“Detox is definitely NOT the way to get off benzos -- tapering is. I only went to detox because I didn't have a choice. My former excuse for a doctor cut me off and refused to give me any more Ativan, and I figured that a medically-supervised detox would be better than going cold turkey on my own. In addition, the water titration method didn't exist back then.

While I was in detox, I felt just fine, and I thought I had made the right decision.

However, after I came out of detox, I was fine for a week, and then the proverbial sh*t hit the fan. If I thought I was sick BEFORE entering detox, the way I felt a week post detox was about 100 times worse. I couldn't walk without a cane. I didn't get any sleep at all. I had to take blood pressure pills. I couldn't eat and I lost 35pounds. My head was splitting, my body was burning up, and I had the shakes and non-stop panic. I urinated about 50 times a day.

I became suicidal as a result of detox, and then the hospital personnel had the nerve to accuse me of smuggling benzos into the psych ward because they found traces of it in my urine! They were clueless. They had no idea that benzos can remain in one's system for weeks, even months. They treated me like a hard core addict, and here I was an accidental addict who had never even smoked grass in the sixties when everyone else was getting high! They locked me up in that psych ward and refused to let me out, and it was only because of my attorney husband that I got out of that nuthouse!

They put me on all kinds of psych meds and other meds there --Clonidine (blood pressure pills), Neurontin, Trazadone, Remeron andeven Ambien. All these meds just made me sicker”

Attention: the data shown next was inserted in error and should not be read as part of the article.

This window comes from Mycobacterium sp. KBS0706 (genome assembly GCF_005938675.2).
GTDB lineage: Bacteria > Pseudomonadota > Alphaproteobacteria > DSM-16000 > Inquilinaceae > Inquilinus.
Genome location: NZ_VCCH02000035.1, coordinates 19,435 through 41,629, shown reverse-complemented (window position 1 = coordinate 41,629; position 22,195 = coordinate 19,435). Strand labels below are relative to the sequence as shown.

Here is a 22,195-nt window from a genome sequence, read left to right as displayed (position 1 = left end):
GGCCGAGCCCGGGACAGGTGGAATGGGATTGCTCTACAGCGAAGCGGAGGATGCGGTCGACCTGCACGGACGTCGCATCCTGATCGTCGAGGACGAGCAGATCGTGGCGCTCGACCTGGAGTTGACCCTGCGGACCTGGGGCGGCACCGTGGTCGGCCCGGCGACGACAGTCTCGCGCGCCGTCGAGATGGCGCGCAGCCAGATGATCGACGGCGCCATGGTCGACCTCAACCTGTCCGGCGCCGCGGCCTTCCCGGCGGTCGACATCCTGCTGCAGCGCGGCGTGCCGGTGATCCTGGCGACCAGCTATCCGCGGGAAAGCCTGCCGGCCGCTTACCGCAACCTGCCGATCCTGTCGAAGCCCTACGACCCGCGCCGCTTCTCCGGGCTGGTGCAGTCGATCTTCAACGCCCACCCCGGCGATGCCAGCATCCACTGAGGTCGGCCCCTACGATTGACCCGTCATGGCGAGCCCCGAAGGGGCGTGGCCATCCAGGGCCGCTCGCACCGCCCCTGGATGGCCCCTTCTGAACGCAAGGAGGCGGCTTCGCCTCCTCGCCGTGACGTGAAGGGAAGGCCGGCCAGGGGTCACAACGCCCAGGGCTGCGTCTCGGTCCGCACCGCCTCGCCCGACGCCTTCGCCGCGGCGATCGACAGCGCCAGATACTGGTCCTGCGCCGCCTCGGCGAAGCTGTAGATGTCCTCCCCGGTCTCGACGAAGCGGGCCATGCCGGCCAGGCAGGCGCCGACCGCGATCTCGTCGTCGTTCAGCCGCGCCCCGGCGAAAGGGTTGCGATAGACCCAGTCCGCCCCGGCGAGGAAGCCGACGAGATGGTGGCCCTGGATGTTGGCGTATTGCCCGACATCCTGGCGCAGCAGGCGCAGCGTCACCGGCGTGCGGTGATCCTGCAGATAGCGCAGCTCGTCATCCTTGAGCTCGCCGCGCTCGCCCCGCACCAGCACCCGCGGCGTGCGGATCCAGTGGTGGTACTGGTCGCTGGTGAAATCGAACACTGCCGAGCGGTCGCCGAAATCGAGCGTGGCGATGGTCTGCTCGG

After I was released from the loony bin, I had a number of hospitalizations for MEDICAL problems. Because I was in acute withdrawal, the doctors in one hospital had problems diagnosing me. My blood work was very abnormal, as were my CAT scans. They misdiagnosed me with everything from pancreatic cancer to hepatitis. Finally, I was sent to New York Presbyterian Hospital, where they diagnosed me with kidney stones and pyelonephritis, and they told me that my kidneys were shutting down. This all was the result of the rapid detox, and, if they hadn't found out that I had a serious kidney problem, I probably would not have been alive to tell my story. I never had any problems with my kidneys prior to going to detox. As a result of this experience, I now call detox "dietox."

 

Summary

  1. All the information we have available suggests that the best way to get off benzodiazepines is with a slow patient controlled taper.
  2. Detox centres are not able to allow people enough time (months or years) to withdraw slowly and they impose a rigid tapering schedule.
  3. While in the centre a person may receive inappropriate lessons and counseling on not abusing drugs but receive no help on how to cope with benzo withdrawal once they leave.
  4. People may leave the centre feeling much worse than when they went it and face months of recovery with no support.
  5. Other drugs may be used and these will then have to be withdrawn at a later date.
  6. Detox centres may be appropriate where someone is abusing the drugs and has no one to help them control their taper or where a withdrawal is making them so sick that they cannot look after themselves and they have no one to help.

 

 

 

Disclaimer:  The information contained in this website was not compiled by a doctor or anyone with medical training. The advice contained herein should not be substituted for the advice of a physician who is well-informed in the subject matter discussed. Before making any decisions about your health or treatment you should always confer with your physician and it is always assumed that you will do so.

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Last updated 22 July 2015